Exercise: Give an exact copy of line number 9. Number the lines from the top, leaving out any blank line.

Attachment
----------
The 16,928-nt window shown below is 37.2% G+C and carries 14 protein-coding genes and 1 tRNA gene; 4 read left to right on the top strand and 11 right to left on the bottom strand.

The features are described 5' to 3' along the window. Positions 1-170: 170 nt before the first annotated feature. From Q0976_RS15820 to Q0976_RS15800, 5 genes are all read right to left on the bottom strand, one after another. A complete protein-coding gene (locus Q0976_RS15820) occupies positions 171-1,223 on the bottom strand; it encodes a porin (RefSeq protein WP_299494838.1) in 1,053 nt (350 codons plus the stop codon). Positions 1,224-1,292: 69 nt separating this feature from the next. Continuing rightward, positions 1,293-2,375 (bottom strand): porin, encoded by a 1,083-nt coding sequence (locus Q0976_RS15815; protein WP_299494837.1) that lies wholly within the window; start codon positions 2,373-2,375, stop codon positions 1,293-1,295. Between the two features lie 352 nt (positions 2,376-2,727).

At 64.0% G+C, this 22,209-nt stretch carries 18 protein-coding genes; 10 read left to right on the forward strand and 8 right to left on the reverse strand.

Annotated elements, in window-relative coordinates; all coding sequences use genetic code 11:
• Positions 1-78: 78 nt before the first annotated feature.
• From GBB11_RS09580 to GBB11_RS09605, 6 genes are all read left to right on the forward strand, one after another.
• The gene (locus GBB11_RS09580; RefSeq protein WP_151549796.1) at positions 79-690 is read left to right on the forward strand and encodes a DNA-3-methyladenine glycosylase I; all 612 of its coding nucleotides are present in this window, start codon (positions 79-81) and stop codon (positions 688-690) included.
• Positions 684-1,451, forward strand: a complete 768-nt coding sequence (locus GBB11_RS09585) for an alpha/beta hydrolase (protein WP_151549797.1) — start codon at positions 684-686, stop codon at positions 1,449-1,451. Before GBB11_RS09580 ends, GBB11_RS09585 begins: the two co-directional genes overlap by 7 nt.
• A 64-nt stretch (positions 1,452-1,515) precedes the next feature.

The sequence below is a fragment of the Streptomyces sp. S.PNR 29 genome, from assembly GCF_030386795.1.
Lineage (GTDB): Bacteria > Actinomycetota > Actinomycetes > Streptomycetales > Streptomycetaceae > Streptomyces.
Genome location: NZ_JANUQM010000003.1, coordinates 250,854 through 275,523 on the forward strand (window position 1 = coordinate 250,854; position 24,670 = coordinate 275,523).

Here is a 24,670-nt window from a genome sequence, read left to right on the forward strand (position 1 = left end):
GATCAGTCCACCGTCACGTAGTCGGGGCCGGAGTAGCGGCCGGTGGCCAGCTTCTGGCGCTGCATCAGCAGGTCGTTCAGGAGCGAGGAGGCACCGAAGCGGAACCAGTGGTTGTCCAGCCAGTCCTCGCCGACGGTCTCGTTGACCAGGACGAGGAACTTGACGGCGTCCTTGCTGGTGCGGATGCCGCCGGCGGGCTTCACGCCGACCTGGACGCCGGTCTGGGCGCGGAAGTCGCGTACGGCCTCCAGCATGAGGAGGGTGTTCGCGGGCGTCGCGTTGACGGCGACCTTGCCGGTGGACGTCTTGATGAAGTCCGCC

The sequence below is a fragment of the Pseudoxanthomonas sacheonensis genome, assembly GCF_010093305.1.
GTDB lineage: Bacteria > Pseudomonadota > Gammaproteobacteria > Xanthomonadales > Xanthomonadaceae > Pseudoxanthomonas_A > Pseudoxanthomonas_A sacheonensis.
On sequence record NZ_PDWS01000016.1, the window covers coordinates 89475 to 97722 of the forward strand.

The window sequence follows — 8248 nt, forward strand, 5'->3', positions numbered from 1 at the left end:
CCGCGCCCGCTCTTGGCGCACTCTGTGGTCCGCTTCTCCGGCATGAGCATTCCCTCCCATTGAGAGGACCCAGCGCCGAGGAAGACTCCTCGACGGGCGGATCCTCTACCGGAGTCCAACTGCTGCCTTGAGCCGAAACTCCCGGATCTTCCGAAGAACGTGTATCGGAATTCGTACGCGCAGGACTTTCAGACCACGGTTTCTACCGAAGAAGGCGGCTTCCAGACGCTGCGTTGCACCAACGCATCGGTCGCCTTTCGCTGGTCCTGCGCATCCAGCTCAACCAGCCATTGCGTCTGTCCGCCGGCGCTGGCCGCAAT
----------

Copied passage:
• A 64-nt stretch (positions 1,452-1,515) precedes the next feature.